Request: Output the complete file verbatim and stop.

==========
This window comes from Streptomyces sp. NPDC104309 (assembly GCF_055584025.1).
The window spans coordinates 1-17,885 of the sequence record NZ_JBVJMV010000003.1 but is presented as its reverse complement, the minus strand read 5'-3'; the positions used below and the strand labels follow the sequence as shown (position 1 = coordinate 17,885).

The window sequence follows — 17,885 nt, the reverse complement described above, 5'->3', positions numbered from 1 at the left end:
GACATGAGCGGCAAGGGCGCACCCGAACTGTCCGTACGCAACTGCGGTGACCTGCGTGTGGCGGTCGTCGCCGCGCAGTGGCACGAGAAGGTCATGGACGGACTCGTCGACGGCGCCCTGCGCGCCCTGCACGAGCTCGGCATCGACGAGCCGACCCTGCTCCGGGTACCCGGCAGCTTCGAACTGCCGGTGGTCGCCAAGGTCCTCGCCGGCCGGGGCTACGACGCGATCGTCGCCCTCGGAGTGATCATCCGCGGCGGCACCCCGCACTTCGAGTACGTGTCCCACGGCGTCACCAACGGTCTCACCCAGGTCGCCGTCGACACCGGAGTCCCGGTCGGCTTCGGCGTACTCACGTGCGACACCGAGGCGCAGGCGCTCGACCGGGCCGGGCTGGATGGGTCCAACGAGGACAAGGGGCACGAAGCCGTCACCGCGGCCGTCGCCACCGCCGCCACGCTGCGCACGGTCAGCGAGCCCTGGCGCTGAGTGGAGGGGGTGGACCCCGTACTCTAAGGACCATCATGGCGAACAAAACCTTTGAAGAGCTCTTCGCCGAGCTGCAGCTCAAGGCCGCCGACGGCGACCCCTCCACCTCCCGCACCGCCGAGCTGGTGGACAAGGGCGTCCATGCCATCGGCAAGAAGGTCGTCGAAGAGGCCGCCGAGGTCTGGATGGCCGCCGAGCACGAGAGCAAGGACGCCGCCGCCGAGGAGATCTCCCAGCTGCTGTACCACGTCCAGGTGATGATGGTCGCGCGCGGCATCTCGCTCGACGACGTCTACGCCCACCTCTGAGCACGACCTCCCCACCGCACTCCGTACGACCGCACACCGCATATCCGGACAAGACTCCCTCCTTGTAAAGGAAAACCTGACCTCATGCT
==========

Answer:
This window comes from Streptomyces sp. NPDC104309 (assembly GCF_055584025.1).
The window spans coordinates 1-17,885 of the sequence record NZ_JBVJMV010000003.1 but is presented as its reverse complement, the minus strand read 5'-3'; the positions used below and the strand labels follow the sequence as shown (position 1 = coordinate 17,885).

The window sequence follows — 17,885 nt, the reverse complement described above, 5'->3', positions numbered from 1 at the left end:
GACATGAGCGGCAAGGGCGCACCCGAACTGTCCGTACGCAACTGCGGTGACCTGCGTGTGGCGGTCGTCGCCGCGCAGTGGCACGAGAAGGTCATGGACGGACTCGTCGACGGCGCCCTGCGCGCCCTGCACGAGCTCGGCATCGACGAGCCGACCCTGCTCCGGGTACCCGGCAGCTTCGAACTGCCGGTGGTCGCCAAGGTCCTCGCCGGCCGGGGCTACGACGCGATCGTCGCCCTCGGAGTGATCATCCGCGGCGGCACCCCGCACTTCGAGTACGTGTCCCACGGCGTCACCAACGGTCTCACCCAGGTCGCCGTCGACACCGGAGTCCCGGTCGGCTTCGGCGTACTCACGTGCGACACCGAGGCGCAGGCGCTCGACCGGGCCGGGCTGGATGGGTCCAACGAGGACAAGGGGCACGAAGCCGTCACCGCGGCCGTCGCCACCGCCGCCACGCTGCGCACGGTCAGCGAGCCCTGGCGCTGAGTGGAGGGGGTGGACCCCGTACTCTAAGGACCATCATGGCGAACAAAACCTTTGAAGAGCTCTTCGCCGAGCTGCAGCTCAAGGCCGCCGACGGCGACCCCTCCACCTCCCGCACCGCCGAGCTGGTGGACAAGGGCGTCCATGCCATCGGCAAGAAGGTCGTCGAAGAGGCCGCCGAGGTCTGGATGGCCGCCGAGCACGAGAGCAAGGACGCCGCCGCCGAGGAGATCTCCCAGCTGCTGTACCACGTCCAGGTGATGATGGTCGCGCGCGGCATCTCGCTCGACGACGTCTACGCCCACCTCTGAGCACGACCTCCCCACCGCACTCCGTACGACCGCACACCGCATATCCGGACAAGACTCCCTCCTTGTAAAGGAAAACCTGACCTCATGCT